Martha Wainwright nonchalant yet sharp at the Imperial

Martha Wainwright with Mappe Of at the Imperial, 10/29/17

Martha Wainwright@Imperial
Photo by Sharon Steele

Martha Wainwright was effortlessly vibrant, conversational, and funny at the Imperial last Sunday (Oct. 29), more so than usual. Musically though, she remained as sharp as ever.

Not so chatty was opener Mappe Of, the project of Whitby, Ontario’s Tom Meikle. With his sterling debut album A North Star, A Perfect Stone, he has been gaining high praise, particularly in the form of comparisons to alt-folk artists including Fleet Foxes and, most frequently, Bon Iver. True, Meikle often slipped into an electronically manipulated falsetto, and his compositions reached for mountainous heights, but meatier guitar parts mixed with whirring, wilting ambient touches to create heavenly interludes more akin to post-rock.

Wainwright opened her set alone with “I Am a Diamond,” a song by her late mother Kate McGarrigle. Right away on this simple strummer, the power of Wainwright’s voice and her ability to sustain such a force without taking a breath came to the fore as she stomped her foot to keep time.

Martha Wainwright@Imperial
Photo by Sharon Steele

On “Around the Bend”, from her latest album Goodnight City, her voice reached a pitch I hadn’t often heard from her. I hadn’t heard anything from her like the charging number “So Down” before, also from Goodnight City. “Holy shit, Martha! Wow!” someone exclaimed after this, the closest she’s ever come to a punk song.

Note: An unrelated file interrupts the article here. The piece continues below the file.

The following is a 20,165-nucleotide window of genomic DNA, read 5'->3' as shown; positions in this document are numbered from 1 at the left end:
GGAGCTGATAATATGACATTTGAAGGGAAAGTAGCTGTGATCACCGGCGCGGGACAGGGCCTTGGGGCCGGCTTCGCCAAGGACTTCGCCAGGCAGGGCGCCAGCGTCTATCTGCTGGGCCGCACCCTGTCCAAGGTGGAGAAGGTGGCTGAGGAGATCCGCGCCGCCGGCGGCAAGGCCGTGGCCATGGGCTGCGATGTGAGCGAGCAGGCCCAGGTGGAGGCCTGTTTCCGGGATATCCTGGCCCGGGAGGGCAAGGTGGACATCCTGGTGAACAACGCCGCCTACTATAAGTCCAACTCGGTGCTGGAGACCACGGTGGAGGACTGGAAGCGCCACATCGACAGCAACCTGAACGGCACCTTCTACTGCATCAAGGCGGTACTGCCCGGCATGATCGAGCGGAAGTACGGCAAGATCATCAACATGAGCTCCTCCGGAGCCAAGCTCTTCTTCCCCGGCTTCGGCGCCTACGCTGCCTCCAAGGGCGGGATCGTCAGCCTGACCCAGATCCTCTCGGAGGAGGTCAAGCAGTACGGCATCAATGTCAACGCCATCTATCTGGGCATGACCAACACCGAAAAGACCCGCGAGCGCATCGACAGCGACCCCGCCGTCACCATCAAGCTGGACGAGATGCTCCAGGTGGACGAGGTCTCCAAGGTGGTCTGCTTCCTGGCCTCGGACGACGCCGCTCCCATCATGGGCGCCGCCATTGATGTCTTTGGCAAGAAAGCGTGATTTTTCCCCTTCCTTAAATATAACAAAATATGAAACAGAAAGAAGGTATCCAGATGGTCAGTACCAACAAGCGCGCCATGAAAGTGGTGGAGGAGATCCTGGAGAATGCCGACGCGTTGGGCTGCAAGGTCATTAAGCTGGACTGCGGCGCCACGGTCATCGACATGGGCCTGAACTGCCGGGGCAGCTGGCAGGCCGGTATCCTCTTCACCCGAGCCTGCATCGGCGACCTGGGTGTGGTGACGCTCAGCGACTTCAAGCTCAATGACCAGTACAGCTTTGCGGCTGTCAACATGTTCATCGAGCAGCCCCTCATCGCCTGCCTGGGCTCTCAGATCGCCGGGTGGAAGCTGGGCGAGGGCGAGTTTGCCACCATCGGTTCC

As talented as her band was – Tom Gill on guitar and keys, Phil Melanson on drums, and Josh Cole on bass – some of her best moments came when they hung back, like when she took on “This Life” with only an acoustic guitar or when only Gill sparsely accompanied her. While explaining the concept behind Goodnight City, which was half-written by artists including Merrill Garbus of Tune-Yards, Beth Orton, her brother Rufus Wainwright, and more, she joked that she “got lazy” and “took advantage” of all her famous friends and family members. From there, she went hands-free to sing “Francis,” a song Rufus penned for the album, while Gill played keys.

Unrestricted by a set list, Wainwright performed off of the top of her head. “I’m gonna do a new song,” she said. “I don’t think it’s finished yet, but pfft.” She noted that she forgot to bring her records, so there was nothing for sale. Again, her answer was, “Pfft.”

Realizing while in the UK recently that she put out her first album 11 years ago, she treated fans to a few oldies from that self-titled including “Factory,” “G.P.T.,” and “When the Day Is Short.”

Wainwright threw back to the past one more time for her only encore. “Well, we began the show with a Kate McGarrigle song, so we’ll end with a Kate McGarrigle song.” With Gill on keys and Cole and Melanson providing backup vocals, she bid goodnight to our city with the somber, processional “Proserpina.”

Martha Wainwright disclosed to the Vancouver crowd that last Sunday night was not only her final show with Mappe Of, it also may have been one of her final shows for a couple of years as she focuses on her family. However much she may need a break (she had been touring for a year which is a long time especially given that, as she had mentioned, she couldn’t bring her children), she didn’t show it in her musical performance.

Leslie Ken Chu

Leslie Ken Chu

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